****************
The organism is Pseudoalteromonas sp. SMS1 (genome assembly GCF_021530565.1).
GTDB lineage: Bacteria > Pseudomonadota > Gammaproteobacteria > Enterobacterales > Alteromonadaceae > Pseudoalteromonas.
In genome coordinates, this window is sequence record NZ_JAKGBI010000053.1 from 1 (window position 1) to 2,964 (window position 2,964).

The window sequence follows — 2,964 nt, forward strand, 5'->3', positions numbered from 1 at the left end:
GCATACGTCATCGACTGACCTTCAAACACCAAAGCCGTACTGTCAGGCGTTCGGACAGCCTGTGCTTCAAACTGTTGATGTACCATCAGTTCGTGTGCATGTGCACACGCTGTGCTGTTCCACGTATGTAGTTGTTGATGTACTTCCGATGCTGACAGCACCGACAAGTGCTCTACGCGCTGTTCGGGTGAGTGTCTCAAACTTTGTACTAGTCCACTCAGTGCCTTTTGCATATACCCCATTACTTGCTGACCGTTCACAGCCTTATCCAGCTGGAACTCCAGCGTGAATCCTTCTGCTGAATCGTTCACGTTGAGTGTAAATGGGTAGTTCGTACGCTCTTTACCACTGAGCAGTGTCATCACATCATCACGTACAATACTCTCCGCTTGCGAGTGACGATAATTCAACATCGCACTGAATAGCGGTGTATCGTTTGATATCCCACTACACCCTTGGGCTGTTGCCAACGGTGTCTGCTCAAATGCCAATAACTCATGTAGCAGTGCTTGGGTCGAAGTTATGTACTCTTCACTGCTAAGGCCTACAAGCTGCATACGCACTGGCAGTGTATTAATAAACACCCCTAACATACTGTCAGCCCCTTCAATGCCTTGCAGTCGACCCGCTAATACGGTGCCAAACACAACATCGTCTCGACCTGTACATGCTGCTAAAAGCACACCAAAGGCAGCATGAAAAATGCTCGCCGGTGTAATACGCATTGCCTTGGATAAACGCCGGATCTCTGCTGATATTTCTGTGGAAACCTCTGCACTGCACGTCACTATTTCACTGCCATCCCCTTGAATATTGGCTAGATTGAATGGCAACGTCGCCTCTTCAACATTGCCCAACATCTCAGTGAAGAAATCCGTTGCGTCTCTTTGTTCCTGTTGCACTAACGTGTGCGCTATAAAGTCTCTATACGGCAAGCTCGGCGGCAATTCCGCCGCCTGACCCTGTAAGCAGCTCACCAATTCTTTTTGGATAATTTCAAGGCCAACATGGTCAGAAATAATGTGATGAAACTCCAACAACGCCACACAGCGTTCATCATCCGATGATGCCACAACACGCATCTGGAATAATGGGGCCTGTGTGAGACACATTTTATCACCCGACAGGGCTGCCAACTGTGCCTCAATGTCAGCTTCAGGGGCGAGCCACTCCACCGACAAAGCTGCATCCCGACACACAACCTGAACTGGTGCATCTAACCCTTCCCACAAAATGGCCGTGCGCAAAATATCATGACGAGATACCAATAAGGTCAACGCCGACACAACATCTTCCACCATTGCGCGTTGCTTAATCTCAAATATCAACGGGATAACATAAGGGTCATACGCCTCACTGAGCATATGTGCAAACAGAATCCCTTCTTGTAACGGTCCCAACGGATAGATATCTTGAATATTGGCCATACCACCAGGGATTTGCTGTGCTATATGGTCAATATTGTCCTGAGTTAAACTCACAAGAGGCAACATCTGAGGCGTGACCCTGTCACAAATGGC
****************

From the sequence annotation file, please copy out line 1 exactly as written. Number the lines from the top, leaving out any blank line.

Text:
The organism is Pseudoalteromonas sp. SMS1 (genome assembly GCF_021530565.1).